PxPixel
Florida governor and RFA oppose shortened red snapper season - Trade Only Today

Florida governor and RFA oppose shortened red snapper season

Author:
Publish date:

Florida Gov. Rick Scott and the Recreational Fishing Alliance are protesting a move by federal fishery management officials to reduce the red snapper recreational fishing season in the Gulf of Mexico.

Scott sent a letter to U.S. Commerce Secretary Penny Pritzker on Thursday outlining his disappointment about the lack of flexibility the federal system allows for the management of the red snapper season and other stock fish.

“The Magnuson-Stevens Fishery Conservation and Management Act lacks much-needed flexibility,” Scott wrote in his letter. “The recreational red snapper season in federal waters of the Gulf of Mexico will be only a few days this year — assuming harvest is even allowed. Federal recreational season lengths have declined from 365 days per year to likely less than 11 days this year, all while anglers have watched red snapper become more abundant as the stock continually improves.”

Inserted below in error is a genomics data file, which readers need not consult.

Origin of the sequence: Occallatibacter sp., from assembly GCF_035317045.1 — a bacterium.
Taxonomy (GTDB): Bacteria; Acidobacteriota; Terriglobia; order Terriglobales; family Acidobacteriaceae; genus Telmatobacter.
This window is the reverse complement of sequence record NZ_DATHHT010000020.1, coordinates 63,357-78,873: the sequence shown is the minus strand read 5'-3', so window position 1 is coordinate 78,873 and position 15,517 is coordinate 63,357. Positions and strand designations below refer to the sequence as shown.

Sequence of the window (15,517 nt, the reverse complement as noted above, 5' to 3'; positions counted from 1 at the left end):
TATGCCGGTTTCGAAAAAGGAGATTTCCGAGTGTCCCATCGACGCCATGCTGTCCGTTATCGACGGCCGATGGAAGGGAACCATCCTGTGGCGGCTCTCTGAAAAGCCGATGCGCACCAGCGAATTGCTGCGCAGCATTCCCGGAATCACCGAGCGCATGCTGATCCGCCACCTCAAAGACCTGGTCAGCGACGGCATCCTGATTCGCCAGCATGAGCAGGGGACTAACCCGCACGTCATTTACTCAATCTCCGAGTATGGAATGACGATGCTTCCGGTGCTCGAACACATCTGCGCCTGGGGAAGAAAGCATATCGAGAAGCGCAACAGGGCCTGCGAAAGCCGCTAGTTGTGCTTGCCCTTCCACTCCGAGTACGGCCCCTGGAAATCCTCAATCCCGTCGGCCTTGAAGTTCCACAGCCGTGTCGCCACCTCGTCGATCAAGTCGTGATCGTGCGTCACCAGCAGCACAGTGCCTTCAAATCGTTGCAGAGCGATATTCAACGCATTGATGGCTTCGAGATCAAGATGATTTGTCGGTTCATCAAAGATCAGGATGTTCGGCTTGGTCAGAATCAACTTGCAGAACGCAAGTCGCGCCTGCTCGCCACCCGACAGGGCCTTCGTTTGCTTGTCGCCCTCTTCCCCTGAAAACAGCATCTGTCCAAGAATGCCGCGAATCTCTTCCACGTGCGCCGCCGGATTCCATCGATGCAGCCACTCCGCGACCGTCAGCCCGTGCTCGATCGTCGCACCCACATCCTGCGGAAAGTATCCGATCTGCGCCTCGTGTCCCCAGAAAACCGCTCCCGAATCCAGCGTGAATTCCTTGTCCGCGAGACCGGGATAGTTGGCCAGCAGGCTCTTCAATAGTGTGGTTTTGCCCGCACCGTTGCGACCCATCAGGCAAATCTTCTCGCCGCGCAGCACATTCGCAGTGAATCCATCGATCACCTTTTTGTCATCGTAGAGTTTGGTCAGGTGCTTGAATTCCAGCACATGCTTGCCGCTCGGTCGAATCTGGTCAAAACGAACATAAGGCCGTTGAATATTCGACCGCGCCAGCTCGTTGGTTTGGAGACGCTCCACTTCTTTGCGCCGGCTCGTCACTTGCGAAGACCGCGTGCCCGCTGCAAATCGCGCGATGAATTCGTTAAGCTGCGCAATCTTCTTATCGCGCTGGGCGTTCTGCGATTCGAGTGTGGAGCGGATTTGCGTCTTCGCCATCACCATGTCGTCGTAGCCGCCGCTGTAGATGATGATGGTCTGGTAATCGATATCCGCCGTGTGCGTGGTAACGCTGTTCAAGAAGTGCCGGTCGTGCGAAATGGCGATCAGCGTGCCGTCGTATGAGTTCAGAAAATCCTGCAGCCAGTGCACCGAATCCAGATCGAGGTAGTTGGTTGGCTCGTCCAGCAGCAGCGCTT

The Recreational Fishing Alliance sent a national bulletin on April 10, announcing that the Gulf of Mexico red snapper fishery had “all but closed" to recreational anglers.

Citing a recent court decision brought about with the help of the Environmental Defense Fund, the Gulf of Mexico Fishery Management Council asked National Oceanic and Atmospheric Administration Fisheries to implement more rigid restrictions in federal waters on the basis of 2013 recreational data collection results.

The RFA has pointed out that recreational red snapper seasons in the South Atlantic and Gulf of Mexico have been significantly reduced every year since the 2006 reauthorization of the Magnuson-Stevens act.

"We need a change in management of our fisheries," Pam Anderson, of Capt. Anderson's Marina in Panama City Beach, Fla., said in a statement. "Our state fishery managers know we must be protective of our resources. That is a given as far as all of us are concerned. But they know that the NOAA data collection and modeling process is seriously flawed and they know the economic impact to their states matters."

Related